At first glance it was just a plain white wall, that I could have stuck a few photos to and called it good. But that just wouldn’t be my style.

So I fancied it up with some cool cabinet knobs that I found at Hobby Lobby. I asked our custodian to help me drill them in, then I had the perfect photo hanging accessory. A little black string tied from knob to knob, and voila! I’ve just created the perfect space to work with.

2. Take Some Photos

Next step – photos. I grabbed my camera, chose a consistent neutral background, and snapped away during a staff meeting break. That way, I had all 35+ staff members in the same location, and didn’t have to spend a ton of time tracking everyone down.

3. Gather Your Materials

Ooo, this was the fun part. I started by designing the watercolor “theme” I was going to go with, which included a Welcome sign, name frames, and small squares to serve as a backing for each teacher’s “fun fact.” (note – I printed all these materials on thick white paper both for better color and sturdiness)

And guess what?! I put together all the materials I created for the Welcome Wall in a downloadable kit just for you. Woo Hoo!

Sign up for blog updates and get the Free Watercolor Welcome Board Printables

4. Start Assembling

With the watercolor theme in mind, I chose black and kraft-colored card stock for the backing, and some fun washi tape for matting the photos.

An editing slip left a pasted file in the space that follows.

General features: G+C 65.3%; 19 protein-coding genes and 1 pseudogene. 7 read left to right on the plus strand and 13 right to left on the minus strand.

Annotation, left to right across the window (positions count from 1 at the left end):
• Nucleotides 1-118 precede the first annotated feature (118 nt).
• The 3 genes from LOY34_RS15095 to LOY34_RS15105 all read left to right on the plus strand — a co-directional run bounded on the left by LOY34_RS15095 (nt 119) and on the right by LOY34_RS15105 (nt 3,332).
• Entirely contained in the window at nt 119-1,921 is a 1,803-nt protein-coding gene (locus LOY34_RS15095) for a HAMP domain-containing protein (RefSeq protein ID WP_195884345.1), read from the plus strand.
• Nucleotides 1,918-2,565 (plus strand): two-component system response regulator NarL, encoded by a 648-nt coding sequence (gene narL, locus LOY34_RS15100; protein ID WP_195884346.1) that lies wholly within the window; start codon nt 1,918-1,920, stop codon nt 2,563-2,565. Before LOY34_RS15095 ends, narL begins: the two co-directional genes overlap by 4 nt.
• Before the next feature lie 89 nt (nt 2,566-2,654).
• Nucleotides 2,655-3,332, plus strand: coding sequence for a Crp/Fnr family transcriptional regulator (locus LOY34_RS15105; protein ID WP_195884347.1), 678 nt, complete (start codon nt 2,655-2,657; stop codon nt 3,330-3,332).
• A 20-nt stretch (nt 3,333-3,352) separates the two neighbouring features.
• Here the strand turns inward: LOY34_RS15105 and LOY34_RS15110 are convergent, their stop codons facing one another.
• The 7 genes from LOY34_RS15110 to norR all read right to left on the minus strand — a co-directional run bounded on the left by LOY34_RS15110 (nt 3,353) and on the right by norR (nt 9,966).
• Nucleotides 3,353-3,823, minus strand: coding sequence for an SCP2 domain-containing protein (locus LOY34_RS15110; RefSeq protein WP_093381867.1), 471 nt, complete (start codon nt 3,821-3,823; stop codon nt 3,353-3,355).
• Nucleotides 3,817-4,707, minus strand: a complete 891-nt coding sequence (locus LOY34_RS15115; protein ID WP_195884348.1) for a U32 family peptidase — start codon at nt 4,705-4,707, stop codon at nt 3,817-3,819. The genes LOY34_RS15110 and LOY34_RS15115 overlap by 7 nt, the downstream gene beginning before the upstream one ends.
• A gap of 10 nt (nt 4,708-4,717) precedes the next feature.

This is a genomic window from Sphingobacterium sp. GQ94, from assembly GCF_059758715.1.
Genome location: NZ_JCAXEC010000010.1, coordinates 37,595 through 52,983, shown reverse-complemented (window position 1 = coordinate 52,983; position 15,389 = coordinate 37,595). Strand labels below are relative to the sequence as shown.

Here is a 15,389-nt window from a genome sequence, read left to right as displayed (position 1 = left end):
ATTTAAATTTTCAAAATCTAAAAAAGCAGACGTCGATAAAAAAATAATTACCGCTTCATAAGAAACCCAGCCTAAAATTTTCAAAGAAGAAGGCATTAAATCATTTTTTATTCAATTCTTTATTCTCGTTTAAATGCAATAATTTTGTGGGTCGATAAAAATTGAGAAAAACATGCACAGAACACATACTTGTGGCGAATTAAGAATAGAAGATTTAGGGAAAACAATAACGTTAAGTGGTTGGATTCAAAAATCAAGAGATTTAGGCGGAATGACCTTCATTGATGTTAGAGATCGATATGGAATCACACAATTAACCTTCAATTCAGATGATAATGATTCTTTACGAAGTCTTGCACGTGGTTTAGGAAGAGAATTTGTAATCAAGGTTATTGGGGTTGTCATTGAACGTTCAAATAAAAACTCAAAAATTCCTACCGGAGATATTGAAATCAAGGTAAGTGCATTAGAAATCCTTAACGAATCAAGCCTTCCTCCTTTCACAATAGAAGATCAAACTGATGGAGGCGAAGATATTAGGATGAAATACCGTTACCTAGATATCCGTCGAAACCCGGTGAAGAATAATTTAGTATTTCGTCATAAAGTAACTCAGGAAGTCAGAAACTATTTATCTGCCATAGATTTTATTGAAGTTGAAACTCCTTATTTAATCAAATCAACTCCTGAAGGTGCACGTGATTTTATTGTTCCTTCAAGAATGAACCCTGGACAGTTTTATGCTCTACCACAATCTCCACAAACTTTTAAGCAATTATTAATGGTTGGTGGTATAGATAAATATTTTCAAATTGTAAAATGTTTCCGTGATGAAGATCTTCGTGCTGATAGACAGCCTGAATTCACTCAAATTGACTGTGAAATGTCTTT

I also asked teachers to write a “fun fact” about themselves on a post it note. These will be put on top of the watercolor squares.

5. Put It Up!

After each photo collage was assembled, I hung them up using more washi tape, and organized them by grade level/administration/specialist team. Teachers have been super busy with the first week of school, so I don’t have all the ‘fun facts’ up yet, but we’ll get there.

Once I had each photo hung, I stood back, admired my work, and gave myself a pat on the back for a job well done. It’s been fun to hear from teachers how excited they were to see the new staff Welcome Wall :)

And just for kicks, the glorious before and after of this fun and rewarding DIY project:

I hope you had some fun reading this post and thinking about what Welcome Space you may be able to create at your school for this year. If you do decide to DIY a Creative School Welcome Wall, send me a pic! I’d love to see it.

Happy School DIY-ing!

8 Ways to Get Pumped for the School Year

I woke up on Monday morning this week and thought:

Oh man. This is it. My last week of Summer 2016.

Sad day.

Here’s the thing: A little case of the Summer’s Over Blues is totally normal and allowed. So I let myself get a little blue-sy, thought about all of my fun summer memories, but then I knew it was time to move on and get those blues turned around. STAT.

So this week I swung myself into Let’s Get Pumped for School Mode. And I’m feeling goooood!

If you’ve been feeling a little Summer’s Over Blue-sy too, or you’re just looking to add a bit more swagger in your step as you head into the new year, I’ve got you covered.

Here are a few of my favorite ‘Get Pumped for the School Year’ tips and resources.